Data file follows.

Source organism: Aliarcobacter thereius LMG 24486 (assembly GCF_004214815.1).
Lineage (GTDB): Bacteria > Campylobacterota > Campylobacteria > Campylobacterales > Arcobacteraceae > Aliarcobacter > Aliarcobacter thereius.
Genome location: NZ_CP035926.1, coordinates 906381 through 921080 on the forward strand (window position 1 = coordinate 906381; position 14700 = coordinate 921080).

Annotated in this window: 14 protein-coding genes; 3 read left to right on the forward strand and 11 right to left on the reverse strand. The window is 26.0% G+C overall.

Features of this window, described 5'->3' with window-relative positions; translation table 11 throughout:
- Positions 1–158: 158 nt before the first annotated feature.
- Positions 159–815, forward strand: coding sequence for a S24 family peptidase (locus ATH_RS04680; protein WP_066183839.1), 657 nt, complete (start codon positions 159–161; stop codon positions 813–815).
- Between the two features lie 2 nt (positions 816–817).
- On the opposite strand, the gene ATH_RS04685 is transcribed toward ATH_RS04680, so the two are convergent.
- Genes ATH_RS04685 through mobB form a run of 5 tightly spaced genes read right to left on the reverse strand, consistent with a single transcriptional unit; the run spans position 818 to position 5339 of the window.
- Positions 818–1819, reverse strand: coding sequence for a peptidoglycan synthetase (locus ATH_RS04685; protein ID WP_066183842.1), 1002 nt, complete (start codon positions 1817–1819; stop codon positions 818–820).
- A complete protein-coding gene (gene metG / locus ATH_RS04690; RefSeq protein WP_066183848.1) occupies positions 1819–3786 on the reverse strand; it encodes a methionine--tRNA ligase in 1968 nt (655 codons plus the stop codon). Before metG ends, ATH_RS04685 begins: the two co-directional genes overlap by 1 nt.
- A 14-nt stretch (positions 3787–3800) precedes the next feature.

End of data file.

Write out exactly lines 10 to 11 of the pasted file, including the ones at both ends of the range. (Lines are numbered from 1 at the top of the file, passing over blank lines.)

- Genes ATH_RS04685 through mobB form a run of 5 tightly spaced genes read right to left on the reverse strand, consistent with a single transcriptional unit; the run spans position 818 to position 5339 of the window.
- Positions 818–1819, reverse strand: coding sequence for a peptidoglycan synthetase (locus ATH_RS04685; protein ID WP_066183842.1), 1002 nt, complete (start codon positions 1817–1819; stop codon positions 818–820).